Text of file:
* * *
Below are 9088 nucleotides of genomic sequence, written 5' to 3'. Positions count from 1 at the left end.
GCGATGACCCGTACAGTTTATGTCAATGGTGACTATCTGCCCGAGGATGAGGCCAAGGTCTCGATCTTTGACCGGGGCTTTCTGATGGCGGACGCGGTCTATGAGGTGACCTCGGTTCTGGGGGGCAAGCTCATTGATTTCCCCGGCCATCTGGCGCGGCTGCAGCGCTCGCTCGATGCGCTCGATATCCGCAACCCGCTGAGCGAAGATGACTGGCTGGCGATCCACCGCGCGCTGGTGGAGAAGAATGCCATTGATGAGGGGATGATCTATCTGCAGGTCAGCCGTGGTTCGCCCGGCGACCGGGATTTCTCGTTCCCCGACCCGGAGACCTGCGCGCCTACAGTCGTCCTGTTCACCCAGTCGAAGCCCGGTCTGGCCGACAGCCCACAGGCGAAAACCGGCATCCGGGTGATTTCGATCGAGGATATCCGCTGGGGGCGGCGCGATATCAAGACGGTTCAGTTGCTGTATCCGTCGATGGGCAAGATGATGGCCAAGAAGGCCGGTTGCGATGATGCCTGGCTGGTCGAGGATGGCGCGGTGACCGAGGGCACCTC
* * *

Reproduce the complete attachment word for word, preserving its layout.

Below are 9088 nucleotides of genomic sequence, written 5' to 3'. Positions count from 1 at the left end.
GCGATGACCCGTACAGTTTATGTCAATGGTGACTATCTGCCCGAGGATGAGGCCAAGGTCTCGATCTTTGACCGGGGCTTTCTGATGGCGGACGCGGTCTATGAGGTGACCTCGGTTCTGGGGGGCAAGCTCATTGATTTCCCCGGCCATCTGGCGCGGCTGCAGCGCTCGCTCGATGCGCTCGATATCCGCAACCCGCTGAGCGAAGATGACTGGCTGGCGATCCACCGCGCGCTGGTGGAGAAGAATGCCATTGATGAGGGGATGATCTATCTGCAGGTCAGCCGTGGTTCGCCCGGCGACCGGGATTTCTCGTTCCCCGACCCGGAGACCTGCGCGCCTACAGTCGTCCTGTTCACCCAGTCGAAGCCCGGTCTGGCCGACAGCCCACAGGCGAAAACCGGCATCCGGGTGATTTCGATCGAGGATATCCGCTGGGGGCGGCGCGATATCAAGACGGTTCAGTTGCTGTATCCGTCGATGGGCAAGATGATGGCCAAGAAGGCCGGTTGCGATGATGCCTGGCTGGTCGAGGATGGCGCGGTGACCGAGGGCACCTC